Irving Howe


Irving Howe : biography

June 11, 1920 – May 5, 1993

Career as writer

Known for literary criticism as well social and political activism, Howe wrote critical biographies on Thomas Hardy, William Faulkner, and Sherwood Anderson, a book-length examination of the relation of politics to fiction, and theoretical essays on Modernism, the nature of fiction, and Social Darwinism, Ha was also among the first to reexaminee the work of Edwin Arlington Robinson and lead the way to establishing Robinson’s reputation as one of the twentieth century’s great poets. Through his writing he was able to portray his dislike of capitalist America.

Irving Howe has written many influential books throughout his career. He wrote the Decline of the New, The World Of Our Fathers, Politics and the Novel and his autobiography A Margin of Hope. He also wrote a biography of Leon Trotsky, the Russian revolutionary who was one of his childhood heroes.

Howe’s exhaustive, multi-disciplinary history of Eastern European Jews in America, World of Our Fathers, is considered a classic of social analysis and general scholarship. Howe explores the socialist Jewish New York in which he came from. He examines the dynamic of Eastern European Jews and the culture that they created in America World of Our Fathers won the 1977 National Book Award in History.. National Book Foundation. Retrieved 2012-03-17. He also edited and translated many Yiddish stories, and commissioned the first English translation of Isaac Bashevis Singer for the Partisan Review. He also wrote Socialism and America. In 1987, Howe was a recipient of a MacArthur Fellowship.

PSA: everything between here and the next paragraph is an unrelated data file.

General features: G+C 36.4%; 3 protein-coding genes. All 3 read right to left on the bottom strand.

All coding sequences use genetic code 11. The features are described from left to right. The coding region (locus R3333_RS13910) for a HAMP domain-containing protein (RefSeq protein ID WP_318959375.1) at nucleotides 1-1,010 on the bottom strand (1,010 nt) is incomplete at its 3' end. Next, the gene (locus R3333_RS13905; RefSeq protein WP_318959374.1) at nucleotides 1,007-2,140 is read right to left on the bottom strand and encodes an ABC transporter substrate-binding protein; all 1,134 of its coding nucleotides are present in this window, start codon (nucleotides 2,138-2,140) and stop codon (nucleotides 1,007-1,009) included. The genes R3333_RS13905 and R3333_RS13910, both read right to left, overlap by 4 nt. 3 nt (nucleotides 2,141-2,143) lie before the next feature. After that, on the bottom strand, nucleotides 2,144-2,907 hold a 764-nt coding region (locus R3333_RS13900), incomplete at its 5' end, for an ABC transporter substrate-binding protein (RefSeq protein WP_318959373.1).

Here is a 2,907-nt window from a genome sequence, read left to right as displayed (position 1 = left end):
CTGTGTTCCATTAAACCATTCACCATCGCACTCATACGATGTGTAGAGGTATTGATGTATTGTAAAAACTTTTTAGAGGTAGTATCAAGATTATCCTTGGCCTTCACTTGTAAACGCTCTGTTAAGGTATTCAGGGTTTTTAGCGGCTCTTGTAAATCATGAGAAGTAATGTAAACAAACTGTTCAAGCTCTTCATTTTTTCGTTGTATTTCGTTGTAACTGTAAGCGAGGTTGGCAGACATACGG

Death and legacy

He died on May 5, 1993 in New York. According to the Sinai Hospital, the cause of death was cardiovascular disease.

He is considered to be one of the greatest Jewish intellectuals of his time. He had strong political views that he would ferociously defend. Morris Dickstein, a professor at Queens College referred to Howe as a "counterpuncher who tended to dissent from the prevailing orthodoxy of the moment, whether left or right, though he himself was certainly a man of the left."

Leon Wieseltier who is the literary editor of The New Republic said of Howe "He lived in three worlds, literary, political and Jewish, and he watched all of them change almost beyond recognition,"

Howe had two children, Nina and the late Nicholas (1953-2006), with his second wife, Thalia Phillies, a classicist.

Early years

Howe was born as Irving Horenstein in The Bronx, New York. He was the son of Jewish immigrants from Bukovina, Nettie (née Goldman) and David Horenstein, who ran a small grocery store that went out of business during the Great Depression.Rodden, John and Goffman, Ethan (2010). "Chronology". . West Lafayette, IN: Purdue University Press. ISBN 9781557535511. Pg. xv. His father became a peddler and eventually a presser in a dress factory. His mother was an operator in the dress trade.

Howe attended City College (CCNY) and graduated in 1940,Bernstein, Richard. "". New York Times. 06 May 1993. Accessed 27 January 2012. alongside Daniel Bell and Irving Kristol. While at school he was constantly debating socialism, Stalinism, fascism, and the meaning of Judaism. He served in the U.S. Army during World War II. Upon his return, he began writing literary and cultural criticism for the influential Partisan Review and became a frequent essayist for Commentary, Politics, The Nation, The New Republic, and The New York Review of Books. In 1954, Howe helped found the intellectual quarterly Dissent, which he edited until his death in 1993. In the 1950s Howe taught English and Yiddish literature at Brandeis University in Waltham, MA. He used the Howe and Greenberg Treasury of Yiddish Stories as the text for a course on the Yiddish story at a time when few were spreading knowledge or appreciation of these works in American colleges and universities.